MCL Transport Consultants
Road Side check

Record Keeping

The information within the other pages of this section should be sufficient to assist you in gaining an understanding of exactly what's required to comply with the WTD and arrive at this aspect of the directive - Calculating and recording working time.
Whether you choose to use the government default periods or choose to enter into a workforce agreement is a decision that you alone can take, in the best interests of your operation. However, whatever periods you decide upon, the process of calculation will undoubtedly remain the same.

Maintaining Records
Maintaining records for working time should be undertaken in the same manner in which vehicle or staff records are kept, in a logical and easy to access manner. However, if you decide to maintain records electronically, we believe these should be maintained as follows:

Calculating WTD Data
As we've explained previously, It isn't necessary for you to worry about undertaking your own WTD calculations, you can use the services of an outside source, such as the FTA, RHA, a tachograph analysis company or a transport consultant to do it for you. However, if you have the resources or operate a small operation, it will enevitably be cheaper to do this yourself.

Calculating working time is fairly straightforward. However, if you decide to maintain your records using a spreadsheet, it must be remembered that spreadsheets calculate in decimal places as a percentage of 100, and whereas an hour is made up of 60 minutes, recording hours and minutes on a spreadsheet is not the same as inputting hours with the minutes re-calculated as a percentage - see example below.

If a driver completes the following duty times Monday to Friday after deducting breaks and POA's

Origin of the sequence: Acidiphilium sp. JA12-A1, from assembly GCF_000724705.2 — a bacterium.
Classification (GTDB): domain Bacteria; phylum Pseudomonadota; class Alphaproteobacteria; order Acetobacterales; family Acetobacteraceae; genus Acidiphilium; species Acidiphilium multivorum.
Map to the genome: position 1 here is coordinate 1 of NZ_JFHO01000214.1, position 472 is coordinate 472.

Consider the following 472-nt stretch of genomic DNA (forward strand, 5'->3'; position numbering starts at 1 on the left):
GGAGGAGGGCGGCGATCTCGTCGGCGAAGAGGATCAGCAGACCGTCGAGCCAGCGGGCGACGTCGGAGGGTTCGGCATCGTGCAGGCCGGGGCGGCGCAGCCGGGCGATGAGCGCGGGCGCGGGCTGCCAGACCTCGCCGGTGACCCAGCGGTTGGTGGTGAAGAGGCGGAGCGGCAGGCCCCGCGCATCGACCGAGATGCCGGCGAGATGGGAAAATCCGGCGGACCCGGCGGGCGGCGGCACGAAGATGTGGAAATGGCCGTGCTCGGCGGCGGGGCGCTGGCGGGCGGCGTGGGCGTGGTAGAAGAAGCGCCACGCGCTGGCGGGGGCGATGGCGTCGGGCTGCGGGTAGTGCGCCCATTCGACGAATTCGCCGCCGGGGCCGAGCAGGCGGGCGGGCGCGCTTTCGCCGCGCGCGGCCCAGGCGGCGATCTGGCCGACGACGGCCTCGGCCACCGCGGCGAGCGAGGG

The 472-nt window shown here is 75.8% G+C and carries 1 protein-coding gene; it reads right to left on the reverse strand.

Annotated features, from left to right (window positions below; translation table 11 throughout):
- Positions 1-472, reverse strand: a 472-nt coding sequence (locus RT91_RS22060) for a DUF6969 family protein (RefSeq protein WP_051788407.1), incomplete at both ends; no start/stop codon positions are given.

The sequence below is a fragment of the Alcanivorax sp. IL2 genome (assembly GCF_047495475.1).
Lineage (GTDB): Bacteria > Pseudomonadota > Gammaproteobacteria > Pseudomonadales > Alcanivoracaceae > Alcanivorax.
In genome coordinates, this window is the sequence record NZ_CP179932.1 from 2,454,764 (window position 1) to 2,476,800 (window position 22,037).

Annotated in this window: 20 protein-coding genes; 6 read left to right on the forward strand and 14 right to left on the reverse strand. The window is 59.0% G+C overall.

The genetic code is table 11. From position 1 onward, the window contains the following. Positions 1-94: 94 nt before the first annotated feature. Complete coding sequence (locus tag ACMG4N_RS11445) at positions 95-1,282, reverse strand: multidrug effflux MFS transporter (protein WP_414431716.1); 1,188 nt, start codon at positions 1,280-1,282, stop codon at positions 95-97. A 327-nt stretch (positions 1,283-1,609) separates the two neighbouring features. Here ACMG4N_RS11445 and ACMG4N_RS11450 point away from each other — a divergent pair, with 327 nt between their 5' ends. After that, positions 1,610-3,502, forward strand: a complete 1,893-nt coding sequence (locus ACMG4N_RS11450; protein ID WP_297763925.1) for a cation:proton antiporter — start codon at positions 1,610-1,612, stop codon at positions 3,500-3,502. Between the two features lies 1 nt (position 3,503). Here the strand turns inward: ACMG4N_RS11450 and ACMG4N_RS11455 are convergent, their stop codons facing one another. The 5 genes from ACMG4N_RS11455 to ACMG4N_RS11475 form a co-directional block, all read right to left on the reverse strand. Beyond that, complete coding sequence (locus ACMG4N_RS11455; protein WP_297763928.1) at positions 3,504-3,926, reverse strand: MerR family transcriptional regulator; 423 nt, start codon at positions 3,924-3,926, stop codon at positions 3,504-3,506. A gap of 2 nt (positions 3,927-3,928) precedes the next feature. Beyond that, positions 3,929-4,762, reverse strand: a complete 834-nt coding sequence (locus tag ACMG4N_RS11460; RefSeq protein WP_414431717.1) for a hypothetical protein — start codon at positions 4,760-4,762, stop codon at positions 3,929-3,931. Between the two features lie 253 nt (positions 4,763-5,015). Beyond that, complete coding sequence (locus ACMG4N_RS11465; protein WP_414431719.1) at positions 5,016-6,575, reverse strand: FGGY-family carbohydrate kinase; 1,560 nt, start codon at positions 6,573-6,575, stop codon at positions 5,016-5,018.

If you inputted his/her working time calculations into a spreadsheet as hours and minutes, they would return as 40.19 Hours.
However, if you inputted his/her working time calculations into a spreadsheet with the minutes re-calculated as a percentage of an hour (as they should be), they would return as 40.98 Hours.
By inputting the example data (above) as hours/minutes would mean your calculations would be incorrect and under calculated by 48 minutes per week, therefore if this mobile worker were to work these exact times every week over a 17 week reference period, your calculations would be out at the end of the period by 13.6 hours - see image.

Working Time Directive Calculation example

Further Reading
If you wish to read more in depth detail on the Road Transport Working Time Directive, you can do so by selecting the links below, which will take you to the Department for Transports website where the destination page is specific to the subject.

WTD Detail Explained - Department for Transport
WTD & EC Drivers Hours Comparisons

[back to top]

Copyright © 2007 - | Transports Friend